When UC Davis’ Dr. Kate Hurley was actively working as a veterinarian, she met a dog named Nala, a 10-month-old owner surrender who came into the shelter where Hurley was consulting. Nala arrived healthy, but was never adopted.
As Hurley recalls, Nala arrived at the shelter when many were making commitments to save every healthy or treatable animal. The organization Hurley worked for jumped on board, only it hadn’t figured how to balance shelter capacity and animal care. All Nala needed was a veterinarian to perform a medical check and see if she had been spayed before being moved to the adoption floor, but the over-crowded shelter could not find the time. Nala remained in the back, where sick and injured animals were housed, and she was exposed to them each day when her cage was cleaned.
As pneumonia spread through the shelter, veterinarians became overwhelmed and Nala was forced to wait. Days later, Hurley shot a film of a dog dying of pneumonia. While viewing the film later that evening and writing her report, Hurley realized the dying dog was Nala and cried. A healthy animal had contracted a deadly illness and couldn’t be saved. In those moments of despair, Hurley made Nala a promise: her death would not be in vain.
In the shelter world, the idea of setting guidelines for animal care is not new, but Hurley knew no one wanted to take on the task of spending countless hours developing a standard of care. In those moments of grief, Hurley was reminded of her promise to protect animal health and relieve suffering, and soon thereafter, she and her colleague, Dr. Sandra Newbury, assembled 14 authors, all of which were involved in animal care, to write the guidelines.
The team looked at every set of regulations they could find—laboratory regulations, boarding facilities, pet stores and existing shelter regulations in North America and Europe. They looked at the appendices of already set regulations and the hundreds of references that went into creating them. In the end, they settled on five freedoms: Freedom from hunger and thirst; discomfort; fear and distress; pain, injury or disease; and freedom to express normal behavior.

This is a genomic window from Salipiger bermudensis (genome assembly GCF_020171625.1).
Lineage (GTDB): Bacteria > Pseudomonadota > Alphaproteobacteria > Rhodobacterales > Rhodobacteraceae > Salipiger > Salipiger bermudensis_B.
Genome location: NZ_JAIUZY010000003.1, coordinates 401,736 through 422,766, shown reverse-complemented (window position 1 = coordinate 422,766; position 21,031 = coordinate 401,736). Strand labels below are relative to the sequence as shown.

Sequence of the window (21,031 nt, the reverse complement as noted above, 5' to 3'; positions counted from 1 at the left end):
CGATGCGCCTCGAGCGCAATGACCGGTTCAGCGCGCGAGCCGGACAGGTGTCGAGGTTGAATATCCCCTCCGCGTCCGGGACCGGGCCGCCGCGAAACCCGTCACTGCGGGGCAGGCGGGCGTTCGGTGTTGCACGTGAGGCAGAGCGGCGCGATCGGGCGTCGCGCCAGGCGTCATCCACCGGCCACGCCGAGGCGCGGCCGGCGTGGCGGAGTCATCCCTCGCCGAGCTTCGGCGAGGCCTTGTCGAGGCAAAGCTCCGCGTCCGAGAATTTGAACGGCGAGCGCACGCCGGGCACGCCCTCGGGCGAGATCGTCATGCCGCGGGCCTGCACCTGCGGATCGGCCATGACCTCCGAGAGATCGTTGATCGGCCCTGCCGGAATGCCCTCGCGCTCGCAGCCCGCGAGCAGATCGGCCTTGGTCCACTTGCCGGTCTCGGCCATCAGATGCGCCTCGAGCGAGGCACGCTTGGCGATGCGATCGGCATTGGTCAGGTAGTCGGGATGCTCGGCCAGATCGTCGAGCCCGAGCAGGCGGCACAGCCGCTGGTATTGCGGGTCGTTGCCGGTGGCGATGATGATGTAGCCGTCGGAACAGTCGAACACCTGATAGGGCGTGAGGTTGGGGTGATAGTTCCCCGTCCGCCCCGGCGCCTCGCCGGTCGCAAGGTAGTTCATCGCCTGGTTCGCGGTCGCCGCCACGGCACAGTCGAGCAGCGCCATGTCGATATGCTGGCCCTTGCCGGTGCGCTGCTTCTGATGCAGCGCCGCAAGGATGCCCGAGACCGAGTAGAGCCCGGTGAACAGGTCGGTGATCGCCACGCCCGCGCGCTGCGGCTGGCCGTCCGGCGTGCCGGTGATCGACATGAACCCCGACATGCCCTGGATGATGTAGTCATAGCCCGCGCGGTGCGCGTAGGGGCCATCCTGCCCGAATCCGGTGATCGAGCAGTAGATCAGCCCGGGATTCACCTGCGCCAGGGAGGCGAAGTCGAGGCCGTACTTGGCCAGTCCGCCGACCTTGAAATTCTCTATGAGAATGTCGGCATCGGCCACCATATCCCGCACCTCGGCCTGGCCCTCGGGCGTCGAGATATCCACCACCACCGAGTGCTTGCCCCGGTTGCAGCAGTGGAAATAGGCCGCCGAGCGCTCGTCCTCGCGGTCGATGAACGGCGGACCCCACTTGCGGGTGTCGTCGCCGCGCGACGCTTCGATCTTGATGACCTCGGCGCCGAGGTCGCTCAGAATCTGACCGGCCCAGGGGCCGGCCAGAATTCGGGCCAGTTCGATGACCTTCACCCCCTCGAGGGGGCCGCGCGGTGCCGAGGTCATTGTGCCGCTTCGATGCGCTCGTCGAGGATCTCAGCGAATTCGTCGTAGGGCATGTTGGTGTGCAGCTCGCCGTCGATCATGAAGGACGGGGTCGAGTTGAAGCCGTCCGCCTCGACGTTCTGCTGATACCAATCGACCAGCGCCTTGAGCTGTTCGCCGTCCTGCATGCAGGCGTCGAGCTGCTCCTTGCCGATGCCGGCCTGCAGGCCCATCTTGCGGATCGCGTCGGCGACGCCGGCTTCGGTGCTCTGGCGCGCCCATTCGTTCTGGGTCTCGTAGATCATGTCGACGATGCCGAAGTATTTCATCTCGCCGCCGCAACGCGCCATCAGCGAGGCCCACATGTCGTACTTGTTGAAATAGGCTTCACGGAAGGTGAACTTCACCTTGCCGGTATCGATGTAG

“We didn’t ask of whether it would be easy or hard to accomplish,” Hurley said. “We didn’t ask whether it would be cheap or expensive. Many of us worked at shelters. We didn’t ask if we were already doing this or not. We just asked, ‘do the animals need this to experience the five freedoms?’ And we broke them into over 500 guidelines ranked from ideally, to should, to must, to 21 unacceptables … And finally, after a couple years of work, about two years after I thought it would be done, we brought them to life and we presented them at the North American Conference in Orlando, Florida at the beginning of 2010.”
Nine years, 11 months and one day after Hurley took a photograph of Nala, she rejoiced with Humane Society Silicon Valley when the shelter celebrated becoming the first shelter in the nation to meet every standard set forth by the Association of Shelter Veterinarians for model shelters.
The recognition, announced in September 2017 and celebrated on Jan. 4, exemplifies HSSV’s commitment to the well-being of the animals in the shelter’s care and dedication to setting those animals up for success when they transition to their forever homes. As the first shelter in the country to receive the honor, HSSV has proven the guidelines set are attainable, and according to HSSV President Carol Novello, the Arizona Humane Society will not only visit the facility, but made a commitment to become the nation’s second model shelter.
“You took us from ideally and should, and must to can, and will and did,” said Hurley. “You proved that there is no compromise between great welfare and great life-saving success. And, not just for animals like Nala who came in beautiful and healthy and friendly, but for fat, ugly dogs, and feral cats, and puppies that have been exposed to Parvo, and kittens with ringworm, and naughty, naughty cats that don’t always go into the litter box, and animals with all the defects that are just like us. You proved that.”
Visit www.hssv.org for more information.